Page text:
The twentieth anniversary of the first elections to the Welsh Assembly passed earlier this month, on 6 May. One day later, the Constitutional and Legislative Affairs Committee held its fifth evidence session regarding the Senedd and Elections (Wales) Bill. Laura McAllister believes that the bill contains much needed reforms, arguing here for its proposed lowering of the voting age for Assembly elections to 16.
It seems to me to be a fundamental democratic and constitutional principle that an elected parliament or assembly should be able to determine its own system of election and its own franchise. I spent all of 2017 chairing an Expert Panel on Assembly Electoral Reform having been appointed by the Assembly’s Presiding Officer to make recommendations on the number of Members the Assembly needs, the system by which they should be elected, and the minimum voting age for Assembly elections. We were asked to make recommendations which, provided the required political consensus could be achieved, might be implemented in time for the next Assembly election in 2021. I was fortunate to be joined on the Expert Panel by a stellar line-up of practitioners and academics themselves immersed in parliamentary structures, franchise matters, effective scrutiny, different electoral systems and gender representation. We reported in December 2017, with one of our recommendations being that the franchise should be extended to include young people aged 16 and 17 for the next Assembly elections.
The Senedd and Elections (Wales) Bill is currently at stage one of the Welsh legislative process. Amongst other things, it proposes to legislate on votes at 16, bringing Wales in line with Scotland where 16- year olds vote in local and national elections since 2015 (they were also able to vote in the 2014 independence referendum). There are other important elements to the bill. Part 2 proposes a name change to rename the Assembly as the ‘Senedd’ (or Welsh Parliament in English). Some rather technical matters have been raised about how this change is instituted through changes to the Government of Wales Act 2006, alongside concerns over a bilingual (or otherwise) title and the risk of potential legal challenge. Nevertheless, I’d argue that this is a logical and timely move that reflects the move to a reserved powers model of devolution, alongside the accrual of new powers and competences (including over its electoral system) and several important new tax powers meaning the institution is now responsible for one fifth of its fiscal income. The name change might also assist better understanding of the different roles of the Assembly/Parliament (the legislature) and the Welsh Government (the executive), which remains an area of confusion in Wales.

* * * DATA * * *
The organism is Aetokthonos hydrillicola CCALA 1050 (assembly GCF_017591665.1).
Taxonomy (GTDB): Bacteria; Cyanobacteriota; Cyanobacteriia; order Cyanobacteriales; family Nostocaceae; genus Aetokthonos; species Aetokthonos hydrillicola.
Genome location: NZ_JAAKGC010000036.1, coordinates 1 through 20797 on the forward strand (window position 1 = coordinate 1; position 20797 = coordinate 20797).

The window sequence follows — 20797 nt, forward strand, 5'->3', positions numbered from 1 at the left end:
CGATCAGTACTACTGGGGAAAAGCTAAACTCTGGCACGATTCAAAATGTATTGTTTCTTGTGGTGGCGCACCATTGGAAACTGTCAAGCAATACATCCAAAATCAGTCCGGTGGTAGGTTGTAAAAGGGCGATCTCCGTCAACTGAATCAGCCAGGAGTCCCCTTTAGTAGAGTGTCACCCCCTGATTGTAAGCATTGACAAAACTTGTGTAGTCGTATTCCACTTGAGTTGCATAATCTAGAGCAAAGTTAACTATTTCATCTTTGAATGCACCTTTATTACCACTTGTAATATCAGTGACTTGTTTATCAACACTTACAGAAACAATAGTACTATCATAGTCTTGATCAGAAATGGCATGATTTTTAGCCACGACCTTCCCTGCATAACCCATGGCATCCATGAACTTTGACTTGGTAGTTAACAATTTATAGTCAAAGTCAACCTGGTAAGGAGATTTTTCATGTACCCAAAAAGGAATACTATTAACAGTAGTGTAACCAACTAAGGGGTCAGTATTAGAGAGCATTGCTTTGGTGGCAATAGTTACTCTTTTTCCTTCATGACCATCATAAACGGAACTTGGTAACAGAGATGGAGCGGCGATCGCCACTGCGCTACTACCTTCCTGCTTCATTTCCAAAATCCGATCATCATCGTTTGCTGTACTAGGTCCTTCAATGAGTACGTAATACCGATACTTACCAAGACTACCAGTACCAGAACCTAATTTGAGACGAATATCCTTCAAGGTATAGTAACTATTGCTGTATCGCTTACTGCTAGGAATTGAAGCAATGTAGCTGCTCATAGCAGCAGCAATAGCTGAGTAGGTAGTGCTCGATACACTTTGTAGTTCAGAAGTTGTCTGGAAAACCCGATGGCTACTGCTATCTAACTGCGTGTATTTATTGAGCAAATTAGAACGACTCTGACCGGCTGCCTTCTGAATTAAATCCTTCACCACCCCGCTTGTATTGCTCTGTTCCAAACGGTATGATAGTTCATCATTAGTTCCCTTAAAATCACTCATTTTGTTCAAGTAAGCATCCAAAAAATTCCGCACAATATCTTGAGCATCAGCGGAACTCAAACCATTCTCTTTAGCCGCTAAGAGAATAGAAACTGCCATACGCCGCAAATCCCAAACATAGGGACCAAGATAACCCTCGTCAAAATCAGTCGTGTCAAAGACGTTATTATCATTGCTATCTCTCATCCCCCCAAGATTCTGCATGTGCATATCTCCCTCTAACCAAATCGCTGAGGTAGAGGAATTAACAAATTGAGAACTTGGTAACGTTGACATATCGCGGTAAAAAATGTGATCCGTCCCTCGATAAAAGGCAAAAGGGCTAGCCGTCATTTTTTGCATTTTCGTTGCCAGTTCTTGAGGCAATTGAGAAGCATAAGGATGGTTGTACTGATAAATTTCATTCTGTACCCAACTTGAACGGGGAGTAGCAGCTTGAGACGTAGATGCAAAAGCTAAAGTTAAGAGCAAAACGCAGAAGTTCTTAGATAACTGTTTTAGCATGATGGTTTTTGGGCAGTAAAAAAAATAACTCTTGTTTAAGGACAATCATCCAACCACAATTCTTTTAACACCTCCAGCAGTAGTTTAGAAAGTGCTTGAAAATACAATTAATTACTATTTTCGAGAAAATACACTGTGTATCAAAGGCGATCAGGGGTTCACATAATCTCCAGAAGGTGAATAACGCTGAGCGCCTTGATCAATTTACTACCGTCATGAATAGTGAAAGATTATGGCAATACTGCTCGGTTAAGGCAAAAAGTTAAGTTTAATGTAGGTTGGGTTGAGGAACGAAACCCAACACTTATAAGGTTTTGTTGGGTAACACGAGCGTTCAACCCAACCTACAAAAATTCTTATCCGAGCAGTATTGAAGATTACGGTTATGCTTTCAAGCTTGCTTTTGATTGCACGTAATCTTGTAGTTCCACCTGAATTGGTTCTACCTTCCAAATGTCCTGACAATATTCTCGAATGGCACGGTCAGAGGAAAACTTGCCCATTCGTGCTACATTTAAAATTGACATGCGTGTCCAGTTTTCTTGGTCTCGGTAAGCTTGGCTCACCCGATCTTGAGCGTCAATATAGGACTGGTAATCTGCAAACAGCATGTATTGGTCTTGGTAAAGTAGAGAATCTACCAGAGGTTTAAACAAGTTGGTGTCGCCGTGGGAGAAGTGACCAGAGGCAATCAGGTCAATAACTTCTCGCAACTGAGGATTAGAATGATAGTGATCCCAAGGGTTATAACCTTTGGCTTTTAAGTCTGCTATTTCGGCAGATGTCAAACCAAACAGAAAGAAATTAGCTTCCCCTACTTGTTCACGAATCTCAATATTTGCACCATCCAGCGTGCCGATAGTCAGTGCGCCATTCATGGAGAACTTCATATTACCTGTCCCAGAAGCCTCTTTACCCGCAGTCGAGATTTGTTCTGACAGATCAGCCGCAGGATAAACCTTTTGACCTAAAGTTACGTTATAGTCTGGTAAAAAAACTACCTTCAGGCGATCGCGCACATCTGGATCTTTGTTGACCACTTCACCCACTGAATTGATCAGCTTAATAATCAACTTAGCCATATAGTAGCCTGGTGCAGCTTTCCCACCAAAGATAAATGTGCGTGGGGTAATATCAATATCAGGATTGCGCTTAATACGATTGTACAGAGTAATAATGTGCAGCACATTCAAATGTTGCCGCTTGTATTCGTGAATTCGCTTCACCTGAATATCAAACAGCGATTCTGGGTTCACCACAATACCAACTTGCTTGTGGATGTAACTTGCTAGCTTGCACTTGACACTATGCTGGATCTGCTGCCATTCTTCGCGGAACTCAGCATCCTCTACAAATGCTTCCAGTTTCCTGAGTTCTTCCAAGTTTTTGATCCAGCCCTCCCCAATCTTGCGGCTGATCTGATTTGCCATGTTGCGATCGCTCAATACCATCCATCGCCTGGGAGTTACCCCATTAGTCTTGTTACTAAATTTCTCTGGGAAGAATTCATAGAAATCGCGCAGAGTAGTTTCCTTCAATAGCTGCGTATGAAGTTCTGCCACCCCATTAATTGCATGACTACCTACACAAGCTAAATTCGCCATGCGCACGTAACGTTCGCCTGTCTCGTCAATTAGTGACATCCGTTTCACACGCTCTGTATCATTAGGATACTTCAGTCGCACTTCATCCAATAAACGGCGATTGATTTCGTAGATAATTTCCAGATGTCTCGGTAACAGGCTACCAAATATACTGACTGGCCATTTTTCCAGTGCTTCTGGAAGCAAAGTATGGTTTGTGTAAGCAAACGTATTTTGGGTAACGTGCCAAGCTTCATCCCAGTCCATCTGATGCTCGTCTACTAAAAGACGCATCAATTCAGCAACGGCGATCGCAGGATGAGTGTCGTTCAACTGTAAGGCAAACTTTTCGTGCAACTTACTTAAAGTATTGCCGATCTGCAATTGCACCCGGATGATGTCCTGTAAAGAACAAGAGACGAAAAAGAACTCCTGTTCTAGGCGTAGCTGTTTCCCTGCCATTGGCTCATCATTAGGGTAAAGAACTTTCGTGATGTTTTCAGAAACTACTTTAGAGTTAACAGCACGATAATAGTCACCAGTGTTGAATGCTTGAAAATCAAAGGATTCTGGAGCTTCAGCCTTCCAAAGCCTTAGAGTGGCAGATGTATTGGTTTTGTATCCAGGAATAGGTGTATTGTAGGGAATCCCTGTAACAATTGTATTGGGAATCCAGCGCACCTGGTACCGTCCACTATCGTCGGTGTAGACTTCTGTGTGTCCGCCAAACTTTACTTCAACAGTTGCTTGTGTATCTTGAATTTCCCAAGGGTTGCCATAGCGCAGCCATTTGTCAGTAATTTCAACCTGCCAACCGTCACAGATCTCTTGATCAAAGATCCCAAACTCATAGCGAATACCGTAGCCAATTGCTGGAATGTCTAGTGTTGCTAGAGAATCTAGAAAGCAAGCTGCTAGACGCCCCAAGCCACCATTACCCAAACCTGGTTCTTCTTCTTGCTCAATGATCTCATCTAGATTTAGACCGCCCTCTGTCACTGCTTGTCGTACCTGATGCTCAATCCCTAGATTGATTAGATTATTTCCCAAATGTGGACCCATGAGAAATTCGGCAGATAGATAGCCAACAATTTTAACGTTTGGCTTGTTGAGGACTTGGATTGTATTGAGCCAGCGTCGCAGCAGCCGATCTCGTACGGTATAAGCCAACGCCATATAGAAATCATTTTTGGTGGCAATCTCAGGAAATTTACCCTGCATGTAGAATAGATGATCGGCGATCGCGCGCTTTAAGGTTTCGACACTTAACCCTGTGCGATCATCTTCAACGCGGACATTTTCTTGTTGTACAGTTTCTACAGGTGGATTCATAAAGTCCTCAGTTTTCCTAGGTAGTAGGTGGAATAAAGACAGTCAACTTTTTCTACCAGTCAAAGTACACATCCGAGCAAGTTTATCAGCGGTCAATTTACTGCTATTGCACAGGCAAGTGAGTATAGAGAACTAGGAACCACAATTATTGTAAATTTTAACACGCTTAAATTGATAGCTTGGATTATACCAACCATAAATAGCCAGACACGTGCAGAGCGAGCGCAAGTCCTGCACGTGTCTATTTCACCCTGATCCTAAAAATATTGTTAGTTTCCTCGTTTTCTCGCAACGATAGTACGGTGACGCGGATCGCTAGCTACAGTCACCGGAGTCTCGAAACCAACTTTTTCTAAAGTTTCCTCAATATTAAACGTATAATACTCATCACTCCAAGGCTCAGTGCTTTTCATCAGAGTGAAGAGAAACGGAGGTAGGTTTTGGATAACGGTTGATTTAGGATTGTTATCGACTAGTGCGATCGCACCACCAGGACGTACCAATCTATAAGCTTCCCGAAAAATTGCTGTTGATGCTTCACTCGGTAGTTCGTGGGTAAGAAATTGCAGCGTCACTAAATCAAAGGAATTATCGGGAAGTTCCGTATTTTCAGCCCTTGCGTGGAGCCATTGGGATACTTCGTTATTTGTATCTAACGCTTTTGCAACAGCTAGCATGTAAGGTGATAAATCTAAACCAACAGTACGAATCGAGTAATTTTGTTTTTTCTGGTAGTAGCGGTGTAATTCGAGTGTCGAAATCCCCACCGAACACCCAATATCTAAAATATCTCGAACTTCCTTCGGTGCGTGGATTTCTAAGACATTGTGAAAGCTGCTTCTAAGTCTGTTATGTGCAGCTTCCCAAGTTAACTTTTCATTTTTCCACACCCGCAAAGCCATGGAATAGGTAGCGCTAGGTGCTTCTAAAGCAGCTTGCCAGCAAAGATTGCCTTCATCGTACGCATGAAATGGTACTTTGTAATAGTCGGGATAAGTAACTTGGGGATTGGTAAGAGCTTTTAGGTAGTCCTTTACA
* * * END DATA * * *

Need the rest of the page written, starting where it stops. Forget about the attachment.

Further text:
Part 3 of the bill provides for a change in arrangements for funding and oversight of the Electoral Commission, placing the responsibility with the Assembly itself. This would mean the commission would report directly to the Assembly, not to government ministers as currently, with full independence and improved scrutiny key.
Part 4 sets out new rules for the disqualification of elected members, essentially widening the category to include members of the House of Lords (unless they take a sabbatical from the Lords) and Lord Lieutenants and High Sheriffs.
Part 5 is interesting for those wrestling with the new political dynamics of devolution and a fundamentally more pluralist politics. It refers to extending ‘the time within which the first meeting of the Senedd after a general election must be held’, proposing to lengthen that period from seven to 14 days. There is another argument that no specific time should be specified in legislation, given the very concept is rooted in a traditional, more majoritarian style of politics. Other European nations take much longer to convene after an election, given the tendency for coalition governments and the time that these take to negotiate.